He was Paul Ricoeur’s editorial assistant: This is where Emmanuel Macron comes from. He’s a member of the editorial board of the influential monthly “Esprit”, friends with Olivier Mongin, the author of an important book on the invention of the democratic intellectual. Some try to diminish the link to Ricouer. Yet, Macron insists on this intellelectual debt and profound affinity.
“J’ai beaucoup appris auprès de lui. A lire la philosophie. Parce que c’est un hasard de la vie, pre…sque un malentendu. C’est François Dosse, qui a été son biographe, qui était historien, qui a été un de mes professeurs, qui m’a conduit jusqu’à lui parce que Ricoeur cherchait quelqu’un pour faire ses archives. Donc c’était vraiment une tâche très manuelle, très ancillaire. Et nous nous sommes rencontrés, et nous ne nous sommes plus quittés.”
In 2004, Paul Ricoeur (1913-2005) received the Kluge Prize from the Library of Congress. It is one of the most prestigious intellectual awards in the world. It is meant to include areas in the humanities not covered by the Nobel Prizes (philosophy, theology, history, etc) On that occasion, the distinguished Russia scholar and then Librarian of Congres, James Billington, wrote: “Paul Ricoeur is a philosopher who draws on the entire tradition of western philosophy to explore and explain common problems: What is a self? How is memory used and abused? What is the nature of responsibility? He is a constant questioner – always pressing to understand the nature and limits of what constitutes our humanity.”
In 1945 Ricoeur began his teaching career at the international Protestant College Cevenol (where he met American Quakers, who invited him to Haverford College 10 years later) and moved in 1948 to the University of Strasbourg. In 1956 he was appointed to the chair of general philosophy at the Sorbonne. For the next decade Ricoeur wrote continuously as a professional philosopher. He was also an activist, both against the French war in Algeria and as a reformer of the French university system. In 1967 he left the Sorbonne to assume the deanship of the new experimental university at Nanterre. Student and community disruption and unrest forced him to resign in 1969. He then taught for two years at Louvain in Belgium before moving to the United States, first to Yale and then to the University of Chicago. There he succeeded Paul Tillich as the John Nuveen Chair in the Divinity School and was jointly appointed to the Department of Philosophy and the Committee on Social Thought.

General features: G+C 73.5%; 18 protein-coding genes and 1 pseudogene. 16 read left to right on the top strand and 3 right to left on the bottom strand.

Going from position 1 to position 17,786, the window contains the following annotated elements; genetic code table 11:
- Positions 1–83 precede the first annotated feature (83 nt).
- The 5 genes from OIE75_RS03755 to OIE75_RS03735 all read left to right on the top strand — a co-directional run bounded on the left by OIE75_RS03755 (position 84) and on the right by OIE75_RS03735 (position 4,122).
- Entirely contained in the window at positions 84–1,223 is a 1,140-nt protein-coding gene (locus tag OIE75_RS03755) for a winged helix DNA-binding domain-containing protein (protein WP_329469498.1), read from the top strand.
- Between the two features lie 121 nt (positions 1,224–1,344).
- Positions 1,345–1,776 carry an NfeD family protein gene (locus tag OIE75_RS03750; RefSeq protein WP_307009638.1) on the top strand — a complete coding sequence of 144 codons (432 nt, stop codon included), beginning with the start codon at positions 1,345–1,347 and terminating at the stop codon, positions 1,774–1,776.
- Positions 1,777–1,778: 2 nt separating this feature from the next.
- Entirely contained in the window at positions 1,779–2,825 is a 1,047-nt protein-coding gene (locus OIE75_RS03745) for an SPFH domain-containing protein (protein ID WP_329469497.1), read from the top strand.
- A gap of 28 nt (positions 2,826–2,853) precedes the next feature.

I agree with Anne Applebaum: The old ideological polarities are definitely obsolete, exhausted, hackneyed, the French elections indicate the birth of the radical center. I would add that they also signal to the Kremlin thugs that they cannot count forever on “useful idiots”. Both radical extremes seem politically and intellectually impotent confronted with the rise of the radical center. And this is good news, indeed…
Declaration of the Rights of Man and of the Citizen
Approved by the National Assembly of France, August 26, 1789
The representatives of the French people, organized as a National Assembly, believing that the ignorance, neglect, or contempt of the rights of man are the sole cause of public calamities and of the corruption of governments, have determined to set forth in a solemn declaration the natural, unalienable, and sacred rights of man, in order that this declaration, being constantly before all the members of the Social body, shall remind them continually of their rights and duties; in order that the acts of the legislative power, as well as those of the executive power, may be compared at any moment with the objects and purposes of all political institutions and may thus be more respected, and, lastly, in order that the grievances of the citizens, based hereafter upon simple and incontestable principles, shall tend to the maintenance of the constitution and redound to the happiness of all. Therefore the National Assembly recognizes and proclaims, in the presence and under the auspices of the Supreme Being, the following rights of man and of the citizen:
1. Men are born and remain free and equal in rights. Social distinctions may be founded only upon the general good. …
We are not in the 1930s, the Fifth Republic is not the Weimar Republic, and it’s crucially important to remember that France is the country that gave to the world, in August 1789, the Declaration of the Rights of Man and of the Citizen,a fundamental document of the French Revolution and in the history of human and civil rights. Whereas Marine Le Pen is an unswerving exponent of the populist Far Right, Emmanuel Macron symbolizes the resurrection of the Center in Franch politics. Marine Le Pen’s all-consumming xenophobia reminds us that Nicolas Chauvin, from whom the term “chauvinism” derives, was French. Macron comes from a republican tradition that includes Gaullists, liberals, and democratic socialists.
Will the parapet resist? This is the French dilemma these days…
Parapet: A low protective wall along the edge of a roof, bridge, or balcony.
Image: Georges Seurat, “Man leaning on a parapet,” 1879 – 1881. Thanks, Andrei Octav D
Qui vivra, verra: Will the xenophobic, neo-Fascist, populist plague prevail in France? Will the ghosts of Pétain, Laval, Doriot, Déat, Maurras etc defeat the legacies of de Gaulle, Jean Moulin, Malraux, Camus, Robert Schuman, Raymond Aron, Mendès France?